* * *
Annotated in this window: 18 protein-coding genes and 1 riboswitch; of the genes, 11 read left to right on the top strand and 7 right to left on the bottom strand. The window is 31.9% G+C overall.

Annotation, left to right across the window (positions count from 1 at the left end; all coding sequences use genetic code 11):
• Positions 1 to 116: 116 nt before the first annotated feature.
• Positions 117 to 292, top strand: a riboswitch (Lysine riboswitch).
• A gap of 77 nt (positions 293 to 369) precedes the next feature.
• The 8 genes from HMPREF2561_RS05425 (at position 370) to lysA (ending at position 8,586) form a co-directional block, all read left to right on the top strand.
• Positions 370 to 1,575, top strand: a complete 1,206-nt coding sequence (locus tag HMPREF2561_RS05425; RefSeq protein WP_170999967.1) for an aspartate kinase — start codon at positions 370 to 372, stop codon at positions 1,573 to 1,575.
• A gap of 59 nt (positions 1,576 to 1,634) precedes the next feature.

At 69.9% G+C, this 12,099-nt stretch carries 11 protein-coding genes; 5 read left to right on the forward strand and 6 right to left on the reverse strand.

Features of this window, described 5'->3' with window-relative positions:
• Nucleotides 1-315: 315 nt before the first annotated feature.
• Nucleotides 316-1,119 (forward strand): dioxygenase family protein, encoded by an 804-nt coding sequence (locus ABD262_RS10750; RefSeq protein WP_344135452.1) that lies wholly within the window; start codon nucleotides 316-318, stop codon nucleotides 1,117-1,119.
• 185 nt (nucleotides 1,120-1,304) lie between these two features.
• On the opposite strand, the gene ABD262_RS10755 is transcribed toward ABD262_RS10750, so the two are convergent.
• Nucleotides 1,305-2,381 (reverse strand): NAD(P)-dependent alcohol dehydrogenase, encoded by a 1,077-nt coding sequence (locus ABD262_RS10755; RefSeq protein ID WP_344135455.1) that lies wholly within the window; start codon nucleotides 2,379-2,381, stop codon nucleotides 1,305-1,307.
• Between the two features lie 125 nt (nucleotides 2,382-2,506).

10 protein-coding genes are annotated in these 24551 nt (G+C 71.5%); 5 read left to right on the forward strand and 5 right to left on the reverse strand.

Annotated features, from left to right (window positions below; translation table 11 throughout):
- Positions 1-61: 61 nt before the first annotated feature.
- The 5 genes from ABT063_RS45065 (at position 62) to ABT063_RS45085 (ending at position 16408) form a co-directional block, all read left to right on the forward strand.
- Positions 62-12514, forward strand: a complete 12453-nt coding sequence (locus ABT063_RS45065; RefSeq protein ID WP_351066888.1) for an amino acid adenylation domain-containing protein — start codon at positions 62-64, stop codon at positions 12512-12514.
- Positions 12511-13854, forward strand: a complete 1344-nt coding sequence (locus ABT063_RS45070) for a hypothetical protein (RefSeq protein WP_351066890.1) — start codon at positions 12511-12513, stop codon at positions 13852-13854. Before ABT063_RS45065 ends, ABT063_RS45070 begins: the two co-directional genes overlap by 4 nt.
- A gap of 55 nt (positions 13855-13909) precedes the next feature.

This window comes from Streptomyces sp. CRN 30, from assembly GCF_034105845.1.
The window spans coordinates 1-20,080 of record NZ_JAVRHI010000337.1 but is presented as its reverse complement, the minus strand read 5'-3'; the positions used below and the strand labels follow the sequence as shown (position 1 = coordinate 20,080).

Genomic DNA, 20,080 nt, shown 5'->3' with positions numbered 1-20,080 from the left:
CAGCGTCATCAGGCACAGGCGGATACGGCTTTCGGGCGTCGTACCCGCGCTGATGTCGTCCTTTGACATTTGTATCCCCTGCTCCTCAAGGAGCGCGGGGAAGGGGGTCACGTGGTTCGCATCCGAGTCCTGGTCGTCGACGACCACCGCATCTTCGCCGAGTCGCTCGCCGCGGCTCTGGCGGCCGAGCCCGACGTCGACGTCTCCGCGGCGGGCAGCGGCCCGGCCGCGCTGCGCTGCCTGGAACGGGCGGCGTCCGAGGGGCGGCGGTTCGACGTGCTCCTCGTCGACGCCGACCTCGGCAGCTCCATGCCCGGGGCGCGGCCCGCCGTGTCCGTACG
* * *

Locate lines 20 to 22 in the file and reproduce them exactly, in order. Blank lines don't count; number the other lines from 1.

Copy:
- The 5 genes from ABT063_RS45065 (at position 62) to ABT063_RS45085 (ending at position 16408) form a co-directional block, all read left to right on the forward strand.
- Positions 62-12514, forward strand: a complete 12453-nt coding sequence (locus ABT063_RS45065; RefSeq protein ID WP_351066888.1) for an amino acid adenylation domain-containing protein — start codon at positions 62-64, stop codon at positions 12512-12514.
- Positions 12511-13854, forward strand: a complete 1344-nt coding sequence (locus ABT063_RS45070) for a hypothetical protein (RefSeq protein WP_351066890.1) — start codon at positions 12511-12513, stop codon at positions 13852-13854. Before ABT063_RS45065 ends, ABT063_RS45070 begins: the two co-directional genes overlap by 4 nt.